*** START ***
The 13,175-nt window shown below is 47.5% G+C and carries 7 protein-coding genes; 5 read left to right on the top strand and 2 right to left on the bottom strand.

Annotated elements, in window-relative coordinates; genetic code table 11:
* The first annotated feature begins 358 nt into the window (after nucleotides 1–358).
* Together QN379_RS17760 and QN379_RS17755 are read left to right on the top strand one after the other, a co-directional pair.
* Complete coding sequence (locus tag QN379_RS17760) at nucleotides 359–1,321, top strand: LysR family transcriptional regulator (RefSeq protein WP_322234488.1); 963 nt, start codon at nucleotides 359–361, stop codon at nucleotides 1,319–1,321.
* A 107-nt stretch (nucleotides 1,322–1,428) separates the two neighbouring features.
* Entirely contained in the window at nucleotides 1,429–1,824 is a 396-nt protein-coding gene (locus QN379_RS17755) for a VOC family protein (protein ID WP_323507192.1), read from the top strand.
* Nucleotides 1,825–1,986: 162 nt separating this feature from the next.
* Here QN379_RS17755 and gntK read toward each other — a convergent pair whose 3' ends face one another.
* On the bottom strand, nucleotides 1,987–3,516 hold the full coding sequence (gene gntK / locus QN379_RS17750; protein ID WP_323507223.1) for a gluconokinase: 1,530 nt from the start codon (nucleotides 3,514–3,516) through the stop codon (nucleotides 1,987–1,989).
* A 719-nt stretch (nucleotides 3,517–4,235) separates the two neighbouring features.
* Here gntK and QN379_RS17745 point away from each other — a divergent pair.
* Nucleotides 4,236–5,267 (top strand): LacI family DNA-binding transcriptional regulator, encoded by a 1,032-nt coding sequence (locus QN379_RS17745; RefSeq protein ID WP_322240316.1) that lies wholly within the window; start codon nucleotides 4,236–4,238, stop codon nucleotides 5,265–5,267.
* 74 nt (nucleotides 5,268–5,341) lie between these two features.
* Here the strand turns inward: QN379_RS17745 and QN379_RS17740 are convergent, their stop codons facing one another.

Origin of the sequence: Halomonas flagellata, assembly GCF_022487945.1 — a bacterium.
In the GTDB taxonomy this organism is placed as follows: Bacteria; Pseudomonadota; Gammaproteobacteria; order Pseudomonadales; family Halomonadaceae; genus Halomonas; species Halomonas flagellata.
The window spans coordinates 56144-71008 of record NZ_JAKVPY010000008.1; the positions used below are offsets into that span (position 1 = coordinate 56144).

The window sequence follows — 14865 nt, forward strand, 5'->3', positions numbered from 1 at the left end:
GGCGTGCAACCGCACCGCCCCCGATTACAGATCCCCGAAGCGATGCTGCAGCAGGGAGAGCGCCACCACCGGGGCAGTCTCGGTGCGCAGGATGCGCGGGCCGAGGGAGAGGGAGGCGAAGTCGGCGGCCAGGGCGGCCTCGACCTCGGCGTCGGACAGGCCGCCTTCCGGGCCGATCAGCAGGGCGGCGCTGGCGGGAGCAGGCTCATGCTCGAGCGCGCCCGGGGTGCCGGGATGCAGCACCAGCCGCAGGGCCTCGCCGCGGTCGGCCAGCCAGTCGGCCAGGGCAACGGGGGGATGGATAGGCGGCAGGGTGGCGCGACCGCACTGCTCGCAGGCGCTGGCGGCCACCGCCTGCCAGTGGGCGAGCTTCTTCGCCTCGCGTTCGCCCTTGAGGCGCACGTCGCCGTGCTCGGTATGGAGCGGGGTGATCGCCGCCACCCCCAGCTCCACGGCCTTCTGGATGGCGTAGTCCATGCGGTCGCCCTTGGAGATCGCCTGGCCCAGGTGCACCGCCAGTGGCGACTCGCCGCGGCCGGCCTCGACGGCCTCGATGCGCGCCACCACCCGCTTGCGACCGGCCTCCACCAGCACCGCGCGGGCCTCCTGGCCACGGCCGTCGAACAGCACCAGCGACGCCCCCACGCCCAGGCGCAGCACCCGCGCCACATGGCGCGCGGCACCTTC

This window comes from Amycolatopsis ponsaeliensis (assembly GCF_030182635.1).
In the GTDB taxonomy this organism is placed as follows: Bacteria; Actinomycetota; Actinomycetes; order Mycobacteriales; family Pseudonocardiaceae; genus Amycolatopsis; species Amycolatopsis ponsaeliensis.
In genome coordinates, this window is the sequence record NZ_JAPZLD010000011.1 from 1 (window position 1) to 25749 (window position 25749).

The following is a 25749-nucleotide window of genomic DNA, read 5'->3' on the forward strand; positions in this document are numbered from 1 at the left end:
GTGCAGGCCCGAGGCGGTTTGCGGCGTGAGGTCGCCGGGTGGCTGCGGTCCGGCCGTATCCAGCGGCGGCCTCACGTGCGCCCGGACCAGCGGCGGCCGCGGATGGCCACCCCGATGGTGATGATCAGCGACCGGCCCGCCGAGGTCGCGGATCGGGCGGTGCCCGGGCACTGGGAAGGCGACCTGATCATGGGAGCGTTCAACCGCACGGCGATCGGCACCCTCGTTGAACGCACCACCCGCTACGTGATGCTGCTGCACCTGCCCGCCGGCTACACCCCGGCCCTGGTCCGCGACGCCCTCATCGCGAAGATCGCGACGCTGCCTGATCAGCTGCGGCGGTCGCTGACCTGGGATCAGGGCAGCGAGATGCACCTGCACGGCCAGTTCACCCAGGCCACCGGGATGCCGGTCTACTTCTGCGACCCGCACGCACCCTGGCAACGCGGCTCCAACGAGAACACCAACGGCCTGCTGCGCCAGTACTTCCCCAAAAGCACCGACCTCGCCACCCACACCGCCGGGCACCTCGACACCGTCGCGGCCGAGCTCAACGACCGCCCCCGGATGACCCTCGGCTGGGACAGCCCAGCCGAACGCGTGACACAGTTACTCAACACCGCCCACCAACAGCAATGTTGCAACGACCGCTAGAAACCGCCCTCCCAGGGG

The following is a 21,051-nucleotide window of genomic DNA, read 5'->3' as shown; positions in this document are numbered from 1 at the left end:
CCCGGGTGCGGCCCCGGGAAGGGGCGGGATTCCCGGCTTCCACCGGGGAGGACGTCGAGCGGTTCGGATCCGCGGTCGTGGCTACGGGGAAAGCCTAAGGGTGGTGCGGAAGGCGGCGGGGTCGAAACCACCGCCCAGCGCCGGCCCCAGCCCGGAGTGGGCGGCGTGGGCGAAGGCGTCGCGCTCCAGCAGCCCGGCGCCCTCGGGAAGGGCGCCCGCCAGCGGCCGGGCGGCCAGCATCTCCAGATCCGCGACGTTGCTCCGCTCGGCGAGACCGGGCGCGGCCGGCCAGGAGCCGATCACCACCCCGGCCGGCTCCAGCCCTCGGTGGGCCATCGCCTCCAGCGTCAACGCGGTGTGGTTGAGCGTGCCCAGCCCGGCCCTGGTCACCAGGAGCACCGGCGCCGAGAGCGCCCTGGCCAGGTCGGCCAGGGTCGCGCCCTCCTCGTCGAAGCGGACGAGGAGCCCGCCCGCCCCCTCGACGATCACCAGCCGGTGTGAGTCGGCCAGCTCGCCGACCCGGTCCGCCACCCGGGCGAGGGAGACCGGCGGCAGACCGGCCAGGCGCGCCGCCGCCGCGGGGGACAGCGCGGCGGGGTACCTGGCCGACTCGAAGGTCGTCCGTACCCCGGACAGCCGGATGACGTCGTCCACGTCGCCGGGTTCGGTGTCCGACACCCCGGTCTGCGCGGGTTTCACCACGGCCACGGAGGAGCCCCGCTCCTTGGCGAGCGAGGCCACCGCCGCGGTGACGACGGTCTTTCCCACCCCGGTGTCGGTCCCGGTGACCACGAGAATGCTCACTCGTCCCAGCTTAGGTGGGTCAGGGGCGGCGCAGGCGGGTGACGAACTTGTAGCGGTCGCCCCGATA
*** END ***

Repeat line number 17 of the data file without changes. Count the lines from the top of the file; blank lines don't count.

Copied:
In the GTDB taxonomy this organism is placed as follows: Bacteria; Pseudomonadota; Gammaproteobacteria; order Pseudomonadales; family Halomonadaceae; genus Halomonas; species Halomonas flagellata.